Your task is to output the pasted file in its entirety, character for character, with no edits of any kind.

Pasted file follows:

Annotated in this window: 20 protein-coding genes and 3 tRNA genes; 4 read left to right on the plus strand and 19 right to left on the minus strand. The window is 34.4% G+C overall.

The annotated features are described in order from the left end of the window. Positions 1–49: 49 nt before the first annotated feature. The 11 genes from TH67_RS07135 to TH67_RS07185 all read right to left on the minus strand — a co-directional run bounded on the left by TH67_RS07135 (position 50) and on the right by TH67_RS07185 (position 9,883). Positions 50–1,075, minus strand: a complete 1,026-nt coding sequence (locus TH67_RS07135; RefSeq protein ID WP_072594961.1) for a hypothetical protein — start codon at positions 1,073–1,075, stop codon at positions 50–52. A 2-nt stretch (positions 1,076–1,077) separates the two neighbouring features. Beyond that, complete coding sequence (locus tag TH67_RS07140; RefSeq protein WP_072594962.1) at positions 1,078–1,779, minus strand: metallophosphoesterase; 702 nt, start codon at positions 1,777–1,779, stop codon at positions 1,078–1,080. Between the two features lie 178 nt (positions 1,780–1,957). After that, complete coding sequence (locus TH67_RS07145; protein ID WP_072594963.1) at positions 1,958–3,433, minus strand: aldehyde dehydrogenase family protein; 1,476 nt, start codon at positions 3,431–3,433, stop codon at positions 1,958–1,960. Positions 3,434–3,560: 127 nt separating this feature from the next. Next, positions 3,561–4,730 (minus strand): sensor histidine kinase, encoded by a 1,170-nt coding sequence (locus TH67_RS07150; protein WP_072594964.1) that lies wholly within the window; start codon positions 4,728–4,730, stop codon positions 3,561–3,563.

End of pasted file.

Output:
Annotated in this window: 20 protein-coding genes and 3 tRNA genes; 4 read left to right on the plus strand and 19 right to left on the minus strand. The window is 34.4% G+C overall.

The annotated features are described in order from the left end of the window. Positions 1–49: 49 nt before the first annotated feature. The 11 genes from TH67_RS07135 to TH67_RS07185 all read right to left on the minus strand — a co-directional run bounded on the left by TH67_RS07135 (position 50) and on the right by TH67_RS07185 (position 9,883). Positions 50–1,075, minus strand: a complete 1,026-nt coding sequence (locus TH67_RS07135; RefSeq protein ID WP_072594961.1) for a hypothetical protein — start codon at positions 1,073–1,075, stop codon at positions 50–52. A 2-nt stretch (positions 1,076–1,077) separates the two neighbouring features. Beyond that, complete coding sequence (locus tag TH67_RS07140; RefSeq protein WP_072594962.1) at positions 1,078–1,779, minus strand: metallophosphoesterase; 702 nt, start codon at positions 1,777–1,779, stop codon at positions 1,078–1,080. Between the two features lie 178 nt (positions 1,780–1,957). After that, complete coding sequence (locus TH67_RS07145; protein ID WP_072594963.1) at positions 1,958–3,433, minus strand: aldehyde dehydrogenase family protein; 1,476 nt, start codon at positions 3,431–3,433, stop codon at positions 1,958–1,960. Positions 3,434–3,560: 127 nt separating this feature from the next. Next, positions 3,561–4,730 (minus strand): sensor histidine kinase, encoded by a 1,170-nt coding sequence (locus TH67_RS07150; protein WP_072594964.1) that lies wholly within the window; start codon positions 4,728–4,730, stop codon positions 3,561–3,563.